The Federal Bureau of Investigation’s attitude at this juncture in American history should be one of solemn reflection, embarrassment, and remorse.
The implications of the behavior of the Bureau are immense, as they have always been. We allow the FBI, and the CIA, to work under cover of artificial darkness and secrecy because we know, deep down inside, that the things they do not want you to know about are things that no ordinary worker bee might have the stomach for. It’s dirty work, and we never really wanted to look at it.
And besides; most of the “cool” exuded by television portrayals of FBI agents comes from that sense of mystery surrounding the clandestine cabal.
But, as with all good things, they must come to an end. The final breaths of the FBI’s cloud of secrecy are here, now, thanks to a number of horrific and inexcusable missteps in recent years.
Mass shooters such as Nikolas Cruz and Omar Mateen were both known to the FBI as potential ticking time bombs, yet nothing was done to stop them. Mateen was even living with an FBI informant for eleven years before the incident.
These ridiculous rampages bookended another issue that the Bureau has been forced to address: Their sheer unwillingness to prosecute Hillary Clinton, despite the mountains of evidence of her wrongdoing, and an admission by then-chief of the FBI James Comey that she was indeed culpable in the case.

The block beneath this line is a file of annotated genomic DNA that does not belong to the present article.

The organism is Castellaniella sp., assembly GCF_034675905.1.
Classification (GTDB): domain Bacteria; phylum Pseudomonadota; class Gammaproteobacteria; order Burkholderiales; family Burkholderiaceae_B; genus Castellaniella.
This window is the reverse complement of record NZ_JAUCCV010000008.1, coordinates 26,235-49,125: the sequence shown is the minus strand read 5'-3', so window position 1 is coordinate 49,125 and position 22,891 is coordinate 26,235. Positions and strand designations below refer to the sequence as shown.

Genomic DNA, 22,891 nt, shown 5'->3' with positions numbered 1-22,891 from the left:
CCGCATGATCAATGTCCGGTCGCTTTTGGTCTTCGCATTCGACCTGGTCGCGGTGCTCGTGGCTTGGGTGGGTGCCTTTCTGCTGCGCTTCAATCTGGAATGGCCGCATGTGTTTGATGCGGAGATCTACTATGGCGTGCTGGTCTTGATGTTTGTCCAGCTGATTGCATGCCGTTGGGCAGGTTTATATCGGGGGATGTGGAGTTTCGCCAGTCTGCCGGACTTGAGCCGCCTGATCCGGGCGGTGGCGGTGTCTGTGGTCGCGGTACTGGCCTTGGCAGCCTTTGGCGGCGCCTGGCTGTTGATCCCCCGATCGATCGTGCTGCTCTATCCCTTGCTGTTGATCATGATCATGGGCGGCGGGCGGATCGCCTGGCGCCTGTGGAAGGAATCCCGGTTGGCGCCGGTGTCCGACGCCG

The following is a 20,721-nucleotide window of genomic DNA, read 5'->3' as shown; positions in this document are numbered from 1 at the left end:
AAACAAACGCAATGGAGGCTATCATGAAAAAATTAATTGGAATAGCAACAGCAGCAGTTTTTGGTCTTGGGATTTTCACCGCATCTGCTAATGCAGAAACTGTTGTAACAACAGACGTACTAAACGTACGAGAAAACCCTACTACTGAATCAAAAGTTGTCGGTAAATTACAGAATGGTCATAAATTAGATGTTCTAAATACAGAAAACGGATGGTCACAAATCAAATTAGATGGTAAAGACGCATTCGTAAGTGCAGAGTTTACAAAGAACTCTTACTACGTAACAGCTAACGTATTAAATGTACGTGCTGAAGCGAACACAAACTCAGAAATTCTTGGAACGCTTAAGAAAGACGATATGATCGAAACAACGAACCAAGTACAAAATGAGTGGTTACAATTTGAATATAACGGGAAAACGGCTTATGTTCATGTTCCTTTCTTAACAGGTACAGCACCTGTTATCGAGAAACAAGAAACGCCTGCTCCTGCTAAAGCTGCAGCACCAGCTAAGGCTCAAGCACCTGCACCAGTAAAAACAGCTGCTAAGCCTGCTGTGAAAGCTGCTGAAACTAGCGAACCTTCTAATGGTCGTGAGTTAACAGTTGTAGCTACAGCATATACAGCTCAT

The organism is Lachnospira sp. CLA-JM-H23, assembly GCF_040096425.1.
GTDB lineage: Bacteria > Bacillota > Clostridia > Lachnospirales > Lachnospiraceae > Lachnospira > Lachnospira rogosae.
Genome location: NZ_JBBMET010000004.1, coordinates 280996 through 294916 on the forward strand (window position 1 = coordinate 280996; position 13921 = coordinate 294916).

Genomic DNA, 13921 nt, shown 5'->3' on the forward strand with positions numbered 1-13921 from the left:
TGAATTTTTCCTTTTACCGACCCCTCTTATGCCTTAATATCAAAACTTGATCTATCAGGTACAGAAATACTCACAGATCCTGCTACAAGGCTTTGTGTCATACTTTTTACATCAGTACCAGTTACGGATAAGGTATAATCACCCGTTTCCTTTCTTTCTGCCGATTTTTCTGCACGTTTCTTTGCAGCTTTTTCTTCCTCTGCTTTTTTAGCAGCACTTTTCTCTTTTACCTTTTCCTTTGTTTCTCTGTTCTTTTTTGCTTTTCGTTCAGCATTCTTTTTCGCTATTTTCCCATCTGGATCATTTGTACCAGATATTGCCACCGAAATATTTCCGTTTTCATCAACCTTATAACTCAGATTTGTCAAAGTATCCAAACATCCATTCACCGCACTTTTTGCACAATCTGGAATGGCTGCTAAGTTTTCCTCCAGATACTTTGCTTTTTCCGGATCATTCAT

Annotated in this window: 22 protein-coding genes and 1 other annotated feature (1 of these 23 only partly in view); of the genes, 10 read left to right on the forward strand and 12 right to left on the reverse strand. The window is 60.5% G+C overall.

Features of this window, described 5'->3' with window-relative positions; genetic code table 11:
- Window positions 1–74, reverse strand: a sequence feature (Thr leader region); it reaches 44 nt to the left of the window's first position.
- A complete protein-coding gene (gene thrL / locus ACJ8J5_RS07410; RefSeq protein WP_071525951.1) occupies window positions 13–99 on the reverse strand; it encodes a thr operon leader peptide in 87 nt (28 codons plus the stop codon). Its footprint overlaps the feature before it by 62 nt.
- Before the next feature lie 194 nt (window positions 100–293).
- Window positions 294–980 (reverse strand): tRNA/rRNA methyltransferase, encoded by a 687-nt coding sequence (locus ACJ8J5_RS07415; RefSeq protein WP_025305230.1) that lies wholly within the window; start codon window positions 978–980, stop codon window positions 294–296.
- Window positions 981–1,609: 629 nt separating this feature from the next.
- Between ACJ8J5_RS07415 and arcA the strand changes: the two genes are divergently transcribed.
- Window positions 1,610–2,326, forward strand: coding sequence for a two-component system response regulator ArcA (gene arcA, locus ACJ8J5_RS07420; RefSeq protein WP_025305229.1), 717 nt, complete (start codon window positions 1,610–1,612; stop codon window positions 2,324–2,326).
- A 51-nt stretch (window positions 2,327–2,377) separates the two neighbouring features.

This got James Comey fired, and President Trump fired up. Now, with congressional watchdogs foaming at the mouth for their chance to get answers from the agency, one would think that a young pup fired from the Robert Mueller investigation for his anti-Trump bias would walk in with his tail between his legs and take his licking like a man.
Nope. Not Peter Strzok. Peter Strzok waltzed into his closed door testimony session with an attitude that annoyed more than a few witnesses.
Embattled FBI official Peter Strzok was “smug” and “laughed off” questions during his closed-door congressional interview this week, though also told lawmakers he regrets sending the anti-Trump texts that made him the poster child for bureau bias, congressional sources tell Fox News.
Strzok spoke behind closed doors before the House Judiciary Committee on Wednesday, in his first congressional appearance following revelations of numerous anti-Trump messages he exchanged with bureau colleague Lisa Page during the 2016 campaign.
“Strzok was smug, defiant, and laughed off a lot of questions,” one congressional source told Fox News following the interview. The source also echoed earlier reports that Strzok refused to answer some questions on the advice of counsel.
Strzok went on to claim that he “regrets” sending the text messages.
That, of course, could simply be because if he hadn’t, he’d still be working on the Mueller witch hunt today.